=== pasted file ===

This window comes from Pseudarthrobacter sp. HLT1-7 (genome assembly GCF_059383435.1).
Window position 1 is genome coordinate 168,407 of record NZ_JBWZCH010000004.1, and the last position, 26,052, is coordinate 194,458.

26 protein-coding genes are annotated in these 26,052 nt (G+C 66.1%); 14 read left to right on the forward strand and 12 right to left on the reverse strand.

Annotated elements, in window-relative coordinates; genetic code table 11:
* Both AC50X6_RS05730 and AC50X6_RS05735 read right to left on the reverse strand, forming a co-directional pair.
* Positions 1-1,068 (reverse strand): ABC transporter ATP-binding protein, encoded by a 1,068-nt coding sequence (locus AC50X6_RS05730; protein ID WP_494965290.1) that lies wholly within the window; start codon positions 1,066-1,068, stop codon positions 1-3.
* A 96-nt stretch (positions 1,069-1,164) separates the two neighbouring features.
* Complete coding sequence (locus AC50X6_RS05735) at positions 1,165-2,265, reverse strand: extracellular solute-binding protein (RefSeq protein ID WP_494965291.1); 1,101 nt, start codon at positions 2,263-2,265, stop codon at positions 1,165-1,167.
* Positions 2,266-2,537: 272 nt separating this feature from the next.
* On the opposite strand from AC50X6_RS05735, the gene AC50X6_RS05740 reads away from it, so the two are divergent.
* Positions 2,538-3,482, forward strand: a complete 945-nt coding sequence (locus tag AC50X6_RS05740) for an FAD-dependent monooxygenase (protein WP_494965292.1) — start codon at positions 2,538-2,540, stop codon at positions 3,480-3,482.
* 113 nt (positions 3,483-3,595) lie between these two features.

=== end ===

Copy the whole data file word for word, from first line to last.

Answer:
This window comes from Pseudarthrobacter sp. HLT1-7 (genome assembly GCF_059383435.1).
Window position 1 is genome coordinate 168,407 of record NZ_JBWZCH010000004.1, and the last position, 26,052, is coordinate 194,458.

26 protein-coding genes are annotated in these 26,052 nt (G+C 66.1%); 14 read left to right on the forward strand and 12 right to left on the reverse strand.

Annotated elements, in window-relative coordinates; genetic code table 11:
* Both AC50X6_RS05730 and AC50X6_RS05735 read right to left on the reverse strand, forming a co-directional pair.
* Positions 1-1,068 (reverse strand): ABC transporter ATP-binding protein, encoded by a 1,068-nt coding sequence (locus AC50X6_RS05730; protein ID WP_494965290.1) that lies wholly within the window; start codon positions 1,066-1,068, stop codon positions 1-3.
* A 96-nt stretch (positions 1,069-1,164) separates the two neighbouring features.
* Complete coding sequence (locus AC50X6_RS05735) at positions 1,165-2,265, reverse strand: extracellular solute-binding protein (RefSeq protein ID WP_494965291.1); 1,101 nt, start codon at positions 2,263-2,265, stop codon at positions 1,165-1,167.
* Positions 2,266-2,537: 272 nt separating this feature from the next.
* On the opposite strand from AC50X6_RS05735, the gene AC50X6_RS05740 reads away from it, so the two are divergent.
* Positions 2,538-3,482, forward strand: a complete 945-nt coding sequence (locus tag AC50X6_RS05740) for an FAD-dependent monooxygenase (protein WP_494965292.1) — start codon at positions 2,538-2,540, stop codon at positions 3,480-3,482.
* 113 nt (positions 3,483-3,595) lie between these two features.